As a tomato plant grows, it is often thought that it is in the plant’s nature for the lower leaves to turn yellow and die off. However, that is simply not true according to Joe Masabni, Ph.D., Texas A&M AgriLife Extension Service vegetable specialist in Dallas.

Yellowing leaves on tomato plants
Yellowing leaves on tomato plants can be caused by multiple issues. (Texas A&M AgriLife photo)

Masabni, an assistant professor in the Department of Horticulture in Texas A&M University’s College of Agriculture and Life Sciences, explains that a healthy plant that is well maintained and not stressed by disease or nutrition should have green leaves from the bottom to the top.

Typically, yellowing leaves are a result of a nutritional imbalance or disease outbreak, but other causes can play a part.

Nutrition can be a cause for yellowing leaves on tomato plants

“Nitrogen is the most common cause, because people generally don’t fertilize tomatoes enough,” Masabni said.

Tomatoes are heavy feeders, meaning the plant requires twice the amount of fertilizer that a cucumber needs, and even four times the amount as beans, he explained.

If you don’t fertilize enough with nitrogen, the older leaves will begin turning yellow and, in many cases, may fall off. The older leaves turn yellow because they are providing their nitrogen to the younger leaves to survive.

Yellowing of leaves can also be the result of an iron deficiency in the plant, but this will be most prominent in the youngest leaves. A magnesium deficiency however will produce yellowing that looks more like speckles or spots on the older leaves.

“Those three – nitrogen, iron and magnesium – are the most common nutritional deficiencies growers should pay attention to and fertilize regularly for,” Masabni said.

It is good to keep in mind, that with the use of a lot of fertilizer, the plant will also require a lot of water.

“There is no perfect recipe for how much water your tomato may need, but a good rule of thumb is to do a moisture test where you place a finger several inches deep in the soil to test for moisture near the roots,” he said. “If it feels dry, it’s time to water, and as the tomato plants get closer to full maturity, they will require more and more water. Better yet, buy a soil moisture meter and use it regularly as a guide on when to water.”

Diseases may present with yellow leaves

Early blight creates yellow tomato leaves
Leaf symptoms of early blight are large irregular patches of black, necrotic tissue surrounded by larger yellow areas. (Photo courtesy of Aggie Horticulture)

Texas is a prime location for fungal diseases in tomatoes, simply due to the heat and humidity that are common in the state. Because these conditions are ideal for spreading diseases, Masabni suggests using a fungicide protectant on a regular basis, once every seven to 10 days, and up to 14 days in a dry year.

“Spray on a schedule whether you think you need it or not,” he said.

Fungicides are typically used as protective and not as a curative measure for fungus. So, this is a proactive approach that gardeners will want to start before seeing signs of disease to protect the plants from developing one. Once you can see the disease, it is often too late.

Powdery mildew can create yellowing on tomato leaves
Powdery mildew is first noticed on older leaves as a yellow spotted appearance, that upon closer inspection has a whitish-gray powder on the surface.

Most fungal and bacterial diseases cause some kind of yellowing, he explained.

The most common fungal disease seen in Texas is powdery mildew or early blight, which starts from the bottom of the plant and moves up as the leaves die off.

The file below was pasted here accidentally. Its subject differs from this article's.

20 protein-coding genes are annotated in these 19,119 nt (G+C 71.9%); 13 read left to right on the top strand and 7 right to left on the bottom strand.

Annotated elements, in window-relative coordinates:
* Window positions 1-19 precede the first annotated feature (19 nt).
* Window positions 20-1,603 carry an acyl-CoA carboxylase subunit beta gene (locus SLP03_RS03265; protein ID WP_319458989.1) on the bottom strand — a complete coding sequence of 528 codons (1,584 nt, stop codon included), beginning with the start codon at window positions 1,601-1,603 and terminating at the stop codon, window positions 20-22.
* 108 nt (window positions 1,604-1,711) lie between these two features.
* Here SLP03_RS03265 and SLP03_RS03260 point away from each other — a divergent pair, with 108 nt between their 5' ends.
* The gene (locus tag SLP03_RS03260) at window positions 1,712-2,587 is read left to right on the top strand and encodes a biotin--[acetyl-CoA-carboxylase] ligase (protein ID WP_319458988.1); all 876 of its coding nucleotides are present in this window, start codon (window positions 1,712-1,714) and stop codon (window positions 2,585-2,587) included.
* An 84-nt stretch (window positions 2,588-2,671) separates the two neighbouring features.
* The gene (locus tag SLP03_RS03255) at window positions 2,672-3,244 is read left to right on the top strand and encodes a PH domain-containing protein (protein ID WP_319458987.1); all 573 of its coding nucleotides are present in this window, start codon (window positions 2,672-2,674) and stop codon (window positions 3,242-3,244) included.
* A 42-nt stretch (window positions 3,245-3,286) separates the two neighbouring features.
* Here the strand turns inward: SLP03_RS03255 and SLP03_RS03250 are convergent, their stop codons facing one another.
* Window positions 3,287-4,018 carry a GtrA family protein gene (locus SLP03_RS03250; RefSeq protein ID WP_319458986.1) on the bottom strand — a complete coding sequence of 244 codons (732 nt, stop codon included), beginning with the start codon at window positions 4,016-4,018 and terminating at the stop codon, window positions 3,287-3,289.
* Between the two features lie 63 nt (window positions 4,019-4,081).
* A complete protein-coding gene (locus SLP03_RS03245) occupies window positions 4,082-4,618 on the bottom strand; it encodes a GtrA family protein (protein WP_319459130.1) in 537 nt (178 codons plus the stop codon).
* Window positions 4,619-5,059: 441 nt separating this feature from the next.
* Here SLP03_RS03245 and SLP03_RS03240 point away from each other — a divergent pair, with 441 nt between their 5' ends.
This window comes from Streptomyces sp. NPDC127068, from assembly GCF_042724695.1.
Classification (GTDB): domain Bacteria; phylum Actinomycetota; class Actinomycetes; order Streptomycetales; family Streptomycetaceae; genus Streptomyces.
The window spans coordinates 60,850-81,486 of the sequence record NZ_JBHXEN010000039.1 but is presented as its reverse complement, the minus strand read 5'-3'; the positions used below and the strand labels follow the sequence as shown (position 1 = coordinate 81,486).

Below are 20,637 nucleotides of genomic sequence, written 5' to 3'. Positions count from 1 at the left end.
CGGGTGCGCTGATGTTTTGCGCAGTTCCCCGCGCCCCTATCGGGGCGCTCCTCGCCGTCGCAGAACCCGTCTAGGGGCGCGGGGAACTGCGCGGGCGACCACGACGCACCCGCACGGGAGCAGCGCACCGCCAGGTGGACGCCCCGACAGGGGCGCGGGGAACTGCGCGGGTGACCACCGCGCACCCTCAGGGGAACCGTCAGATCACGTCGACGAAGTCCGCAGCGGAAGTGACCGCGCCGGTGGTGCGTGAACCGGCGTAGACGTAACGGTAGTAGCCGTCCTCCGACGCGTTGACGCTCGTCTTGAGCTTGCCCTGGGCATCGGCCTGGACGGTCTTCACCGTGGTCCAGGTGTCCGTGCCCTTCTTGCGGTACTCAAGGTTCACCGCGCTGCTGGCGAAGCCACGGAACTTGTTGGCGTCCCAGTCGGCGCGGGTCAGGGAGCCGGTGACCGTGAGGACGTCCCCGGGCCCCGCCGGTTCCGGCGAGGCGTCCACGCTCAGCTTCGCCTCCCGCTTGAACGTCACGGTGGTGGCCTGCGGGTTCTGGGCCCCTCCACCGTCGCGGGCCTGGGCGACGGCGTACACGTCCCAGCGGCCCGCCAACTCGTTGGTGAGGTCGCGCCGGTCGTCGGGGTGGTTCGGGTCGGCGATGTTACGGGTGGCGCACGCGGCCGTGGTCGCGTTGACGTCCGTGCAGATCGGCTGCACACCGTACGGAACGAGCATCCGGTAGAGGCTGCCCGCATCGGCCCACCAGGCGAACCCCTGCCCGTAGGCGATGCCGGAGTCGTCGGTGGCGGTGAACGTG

Physiological disorders can produce yellowing of the leaf

Salt damage – not just table salt or sodium chloride, but any excess mineral – can result in yellowing.

If you are growing tomatoes in a container and your water contains a heavy amount of salt, once in a while water the container until it leaches out, so the salt can run through the soil and flush out of the container. This will help in preventing buildup of those salts within the container itself.

Use caution with herbicides

“Gardeners should avoid Roundup near the vegetable garden because tomatoes are super sensitive to Roundup,” Masabni said.

Roundup injury to tomatoes creates a bleaching effect from the inside to the outside of the leaf and affects the newest growth of the plant such as the youngest leaves and shoots.

Vegetable problem solver and maintenance

On the Aggie Horticulture website, the vegetable resources link provides a vegetable problem solver where you can look at different common problems you may encounter in Texas.

“The bottom line—any form of yellowing is not good,” he said.

Even if you don’t know the cause, remove any yellow leaf and throw it away in case it is diseased so it will not spread and infect others. Remove that leaf, spray a fungicide and hopefully the problem will be resolved by early diagnosis. When removing leaves, be sure to remove them with a clean hand and properly dispose of the leaf. Wash your hands thoroughly before you continue working on other healthy plants to avoid spreading any disease between plants.

Also, ask yourself if you have been fertilizing regularly. Does the plant look tall enough or is it the same height as a month ago, which may mean you need more fertilizer?

Placing a fertilizer solution on the end of your hose and washing off your plant from top to bottom on occasion will also simulate a rainfall situation, he explained. This will be especially helpful in a dry year, when mites may become a bigger issue. Washing the plant with water will wash off the mites, and clean and cool the plant, all while fertilizing it.

For more information on vegetables and gardening resources, visit the Aggie Horticulture website.

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